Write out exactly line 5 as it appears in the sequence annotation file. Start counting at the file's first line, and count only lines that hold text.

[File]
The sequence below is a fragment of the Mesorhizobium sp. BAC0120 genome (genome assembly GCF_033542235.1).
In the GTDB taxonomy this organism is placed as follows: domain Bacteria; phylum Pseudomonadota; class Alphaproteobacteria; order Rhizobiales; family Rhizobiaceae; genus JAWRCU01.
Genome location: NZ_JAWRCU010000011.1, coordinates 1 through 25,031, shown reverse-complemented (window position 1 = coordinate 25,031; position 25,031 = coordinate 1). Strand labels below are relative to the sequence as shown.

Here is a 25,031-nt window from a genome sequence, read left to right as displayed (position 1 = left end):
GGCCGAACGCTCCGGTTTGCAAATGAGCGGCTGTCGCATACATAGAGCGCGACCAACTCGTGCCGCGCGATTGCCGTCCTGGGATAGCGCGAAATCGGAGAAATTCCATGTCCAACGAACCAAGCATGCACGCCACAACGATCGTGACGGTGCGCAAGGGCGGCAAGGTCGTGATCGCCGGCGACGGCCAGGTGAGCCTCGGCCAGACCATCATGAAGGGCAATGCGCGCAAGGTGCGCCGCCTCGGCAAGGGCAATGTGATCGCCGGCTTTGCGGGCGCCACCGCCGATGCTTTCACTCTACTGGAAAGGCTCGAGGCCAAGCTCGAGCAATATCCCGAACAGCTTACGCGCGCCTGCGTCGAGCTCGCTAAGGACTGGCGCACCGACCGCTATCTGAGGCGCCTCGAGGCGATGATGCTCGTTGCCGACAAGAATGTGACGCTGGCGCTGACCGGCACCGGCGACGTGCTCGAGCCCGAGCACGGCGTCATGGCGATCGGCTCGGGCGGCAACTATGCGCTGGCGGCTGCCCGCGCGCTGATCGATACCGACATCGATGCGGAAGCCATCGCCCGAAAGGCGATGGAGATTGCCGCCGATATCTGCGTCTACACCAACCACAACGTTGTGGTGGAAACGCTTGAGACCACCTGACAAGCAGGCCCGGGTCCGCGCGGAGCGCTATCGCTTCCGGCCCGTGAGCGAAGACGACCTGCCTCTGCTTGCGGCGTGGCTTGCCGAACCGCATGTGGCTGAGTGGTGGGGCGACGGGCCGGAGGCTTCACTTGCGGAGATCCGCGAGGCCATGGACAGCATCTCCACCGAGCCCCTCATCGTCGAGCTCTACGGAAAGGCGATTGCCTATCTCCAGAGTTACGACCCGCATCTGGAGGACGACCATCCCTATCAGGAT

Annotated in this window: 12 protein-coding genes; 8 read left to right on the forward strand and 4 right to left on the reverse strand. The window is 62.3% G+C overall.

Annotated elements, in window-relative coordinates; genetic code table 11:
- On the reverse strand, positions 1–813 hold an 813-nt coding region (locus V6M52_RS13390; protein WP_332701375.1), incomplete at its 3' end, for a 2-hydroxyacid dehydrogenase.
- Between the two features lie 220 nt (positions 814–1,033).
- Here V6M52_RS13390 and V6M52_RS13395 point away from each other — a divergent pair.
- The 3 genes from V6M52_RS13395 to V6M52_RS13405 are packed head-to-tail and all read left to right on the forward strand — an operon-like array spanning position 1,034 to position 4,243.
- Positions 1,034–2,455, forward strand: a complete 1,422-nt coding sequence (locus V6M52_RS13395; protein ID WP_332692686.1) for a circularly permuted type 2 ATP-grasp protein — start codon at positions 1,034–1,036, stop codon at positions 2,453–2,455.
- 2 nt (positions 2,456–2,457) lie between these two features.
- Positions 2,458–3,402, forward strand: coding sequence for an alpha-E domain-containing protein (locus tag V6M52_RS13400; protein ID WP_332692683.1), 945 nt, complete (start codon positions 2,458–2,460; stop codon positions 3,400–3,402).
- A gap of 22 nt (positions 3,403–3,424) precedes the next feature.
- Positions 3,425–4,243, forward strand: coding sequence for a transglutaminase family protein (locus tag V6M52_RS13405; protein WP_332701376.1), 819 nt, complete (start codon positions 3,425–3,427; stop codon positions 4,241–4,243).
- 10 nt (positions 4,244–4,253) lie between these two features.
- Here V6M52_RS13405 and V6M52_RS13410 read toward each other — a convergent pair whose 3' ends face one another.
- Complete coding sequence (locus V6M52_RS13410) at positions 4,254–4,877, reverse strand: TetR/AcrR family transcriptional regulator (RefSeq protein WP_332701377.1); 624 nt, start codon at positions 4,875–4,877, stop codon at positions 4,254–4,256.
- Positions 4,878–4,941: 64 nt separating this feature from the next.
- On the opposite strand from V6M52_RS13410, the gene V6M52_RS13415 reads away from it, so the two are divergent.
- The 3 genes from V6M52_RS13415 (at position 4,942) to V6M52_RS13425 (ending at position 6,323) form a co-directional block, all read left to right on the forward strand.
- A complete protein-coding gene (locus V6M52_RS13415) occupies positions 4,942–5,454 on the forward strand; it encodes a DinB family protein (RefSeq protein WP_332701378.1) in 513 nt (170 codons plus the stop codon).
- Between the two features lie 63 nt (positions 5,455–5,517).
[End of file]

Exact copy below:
GGCCGAACGCTCCGGTTTGCAAATGAGCGGCTGTCGCATACATAGAGCGCGACCAACTCGTGCCGCGCGATTGCCGTCCTGGGATAGCGCGAAATCGGAGAAATTCCATGTCCAACGAACCAAGCATGCACGCCACAACGATCGTGACGGTGCGCAAGGGCGGCAAGGTCGTGATCGCCGGCGACGGCCAGGTGAGCCTCGGCCAGACCATCATGAAGGGCAATGCGCGCAAGGTGCGCCGCCTCGGCAAGGGCAATGTGATCGCCGGCTTTGCGGGCGCCACCGCCGATGCTTTCACTCTACTGGAAAGGCTCGAGGCCAAGCTCGAGCAATATCCCGAACAGCTTACGCGCGCCTGCGTCGAGCTCGCTAAGGACTGGCGCACCGACCGCTATCTGAGGCGCCTCGAGGCGATGATGCTCGTTGCCGACAAGAATGTGACGCTGGCGCTGACCGGCACCGGCGACGTGCTCGAGCCCGAGCACGGCGTCATGGCGATCGGCTCGGGCGGCAACTATGCGCTGGCGGCTGCCCGCGCGCTGATCGATACCGACATCGATGCGGAAGCCATCGCCCGAAAGGCGATGGAGATTGCCGCCGATATCTGCGTCTACACCAACCACAACGTTGTGGTGGAAACGCTTGAGACCACCTGACAAGCAGGCCCGGGTCCGCGCGGAGCGCTATCGCTTCCGGCCCGTGAGCGAAGACGACCTGCCTCTGCTTGCGGCGTGGCTTGCCGAACCGCATGTGGCTGAGTGGTGGGGCGACGGGCCGGAGGCTTCACTTGCGGAGATCCGCGAGGCCATGGACAGCATCTCCACCGAGCCCCTCATCGTCGAGCTCTACGGAAAGGCGATTGCCTATCTCCAGAGTTACGACCCGCATCTGGAGGACGACCATCCCTATCAGGAT